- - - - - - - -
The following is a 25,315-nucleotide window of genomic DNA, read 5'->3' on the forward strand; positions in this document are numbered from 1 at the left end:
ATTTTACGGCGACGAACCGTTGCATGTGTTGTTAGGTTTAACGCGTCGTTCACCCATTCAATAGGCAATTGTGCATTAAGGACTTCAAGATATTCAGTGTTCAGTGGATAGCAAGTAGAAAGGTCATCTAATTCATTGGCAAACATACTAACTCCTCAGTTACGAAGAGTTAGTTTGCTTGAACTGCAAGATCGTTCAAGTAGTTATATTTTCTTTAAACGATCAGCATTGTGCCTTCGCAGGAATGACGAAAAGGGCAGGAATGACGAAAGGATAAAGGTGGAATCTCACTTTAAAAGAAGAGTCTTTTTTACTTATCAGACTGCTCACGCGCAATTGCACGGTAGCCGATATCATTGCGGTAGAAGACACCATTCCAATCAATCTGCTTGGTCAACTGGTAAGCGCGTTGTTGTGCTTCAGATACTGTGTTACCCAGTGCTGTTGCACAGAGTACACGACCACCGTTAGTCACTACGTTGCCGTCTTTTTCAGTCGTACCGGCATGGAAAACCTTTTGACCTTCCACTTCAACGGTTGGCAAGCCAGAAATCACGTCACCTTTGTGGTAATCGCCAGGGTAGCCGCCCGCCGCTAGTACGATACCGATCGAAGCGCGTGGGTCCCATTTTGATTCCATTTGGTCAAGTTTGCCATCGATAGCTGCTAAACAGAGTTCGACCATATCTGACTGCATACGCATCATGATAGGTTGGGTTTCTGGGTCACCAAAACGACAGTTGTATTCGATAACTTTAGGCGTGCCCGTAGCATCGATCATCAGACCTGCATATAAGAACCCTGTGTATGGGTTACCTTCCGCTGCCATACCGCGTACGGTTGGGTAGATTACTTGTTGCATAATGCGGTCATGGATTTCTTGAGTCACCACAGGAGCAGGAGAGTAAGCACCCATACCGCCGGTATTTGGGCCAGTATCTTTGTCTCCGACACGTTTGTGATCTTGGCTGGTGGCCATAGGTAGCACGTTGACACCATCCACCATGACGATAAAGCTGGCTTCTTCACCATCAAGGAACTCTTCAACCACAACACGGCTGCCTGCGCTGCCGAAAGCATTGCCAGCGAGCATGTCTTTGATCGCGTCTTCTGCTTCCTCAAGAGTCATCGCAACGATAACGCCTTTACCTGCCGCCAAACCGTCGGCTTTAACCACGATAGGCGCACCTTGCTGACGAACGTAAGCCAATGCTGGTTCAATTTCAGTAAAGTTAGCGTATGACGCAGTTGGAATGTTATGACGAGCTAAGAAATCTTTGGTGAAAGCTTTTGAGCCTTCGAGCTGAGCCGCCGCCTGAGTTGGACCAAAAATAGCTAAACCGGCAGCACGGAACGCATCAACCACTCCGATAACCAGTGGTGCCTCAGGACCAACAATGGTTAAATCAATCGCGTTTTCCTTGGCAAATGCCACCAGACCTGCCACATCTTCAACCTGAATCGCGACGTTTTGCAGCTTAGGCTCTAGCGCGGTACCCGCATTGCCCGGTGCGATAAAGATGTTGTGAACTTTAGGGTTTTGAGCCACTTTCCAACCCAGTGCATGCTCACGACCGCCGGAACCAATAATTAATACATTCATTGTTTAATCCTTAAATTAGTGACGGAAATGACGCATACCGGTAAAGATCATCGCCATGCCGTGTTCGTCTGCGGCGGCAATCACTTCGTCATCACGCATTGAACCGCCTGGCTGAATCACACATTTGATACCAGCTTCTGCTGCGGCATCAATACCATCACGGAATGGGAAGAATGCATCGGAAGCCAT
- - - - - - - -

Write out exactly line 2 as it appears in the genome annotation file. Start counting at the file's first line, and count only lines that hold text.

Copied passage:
ATTTTACGGCGACGAACCGTTGCATGTGTTGTTAGGTTTAACGCGTCGTTCACCCATTCAATAGGCAATTGTGCATTAAGGACTTCAAGATATTCAGTGTTCAGTGGATAGCAAGTAGAAAGGTCATCTAATTCATTGGCAAACATACTAACTCCTCAGTTACGAAGAGTTAGTTTGCTTGAACTGCAAGATCGTTCAAGTAGTTATATTTTCTTTAAACGATCAGCATTGTGCCTTCGCAGGAATGACGAAAAGGGCAGGAATGACGAAAGGATAAAGGTGGAATCTCACTTTAAAAGAAGAGTCTTTTTTACTTATCAGACTGCTCACGCGCAATTGCACGGTAGCCGATATCATTGCGGTAGAAGACACCATTCCAATCAATCTGCTTGGTCAACTGGTAAGCGCGTTGTTGTGCTTCAGATACTGTGTTACCCAGTGCTGTTGCACAGAGTACACGACCACCGTTAGTCACTACGTTGCCGTCTTTTTCAGTCGTACCGGCATGGAAAACCTTTTGACCTTCCACTTCAACGGTTGGCAAGCCAGAAATCACGTCACCTTTGTGGTAATCGCCAGGGTAGCCGCCCGCCGCTAGTACGATACCGATCGAAGCGCGTGGGTCCCATTTTGATTCCATTTGGTCAAGTTTGCCATCGATAGCTGCTAAACAGAGTTCGACCATATCTGACTGCATACGCATCATGATAGGTTGGGTTTCTGGGTCACCAAAACGACAGTTGTATTCGATAACTTTAGGCGTGCCCGTAGCATCGATCATCAGACCTGCATATAAGAACCCTGTGTATGGGTTACCTTCCGCTGCCATACCGCGTACGGTTGGGTAGATTACTTGTTGCATAATGCGGTCATGGATTTCTTGAGTCACCACAGGAGCAGGAGAGTAAGCACCCATACCGCCGGTATTTGGGCCAGTATCTTTGTCTCCGACACGTTTGTGATCTTGGCTGGTGGCCATAGGTAGCACGTTGACACCATCCACCATGACGATAAAGCTGGCTTCTTCACCATCAAGGAACTCTTCAACCACAACACGGCTGCCTGCGCTGCCGAAAGCATTGCCAGCGAGCATGTCTTTGATCGCGTCTTCTGCTTCCTCAAGAGTCATCGCAACGATAACGCCTTTACCTGCCGCCAAACCGTCGGCTTTAACCACGATAGGCGCACCTTGCTGACGAACGTAAGCCAATGCTGGTTCAATTTCAGTAAAGTTAGCGTATGACGCAGTTGGAATGTTATGACGAGCTAAGAAATCTTTGGTGAAAGCTTTTGAGCCTTCGAGCTGAGCCGCCGCCTGAGTTGGACCAAAAATAGCTAAACCGGCAGCACGGAACGCATCAACCACTCCGATAACCAGTGGTGCCTCAGGACCAACAATGGTTAAATCAATCGCGTTTTCCTTGGCAAATGCCACCAGACCTGCCACATCTTCAACCTGAATCGCGACGTTTTGCAGCTTAGGCTCTAGCGCGGTACCCGCATTGCCCGGTGCGATAAAGATGTTGTGAACTTTAGGGTTTTGAGCCACTTTCCAACCCAGTGCATGCTCACGACCGCCGGAACCAATAATTAATACATTCATTGTTTAATCCTTAAATTAGTGACGGAAATGACGCATACCGGTAAAGATCATCGCCATGCCGTGTTCGTCTGCGGCGGCAATCACTTCGTCATCACGCATTGAACCGCCTGGCTGAATCACACATTTGATACCAGCTTCTGCTGCGGCATCAATACCATCACGGAATGGGAAGAATGCATCGGAAGCCAT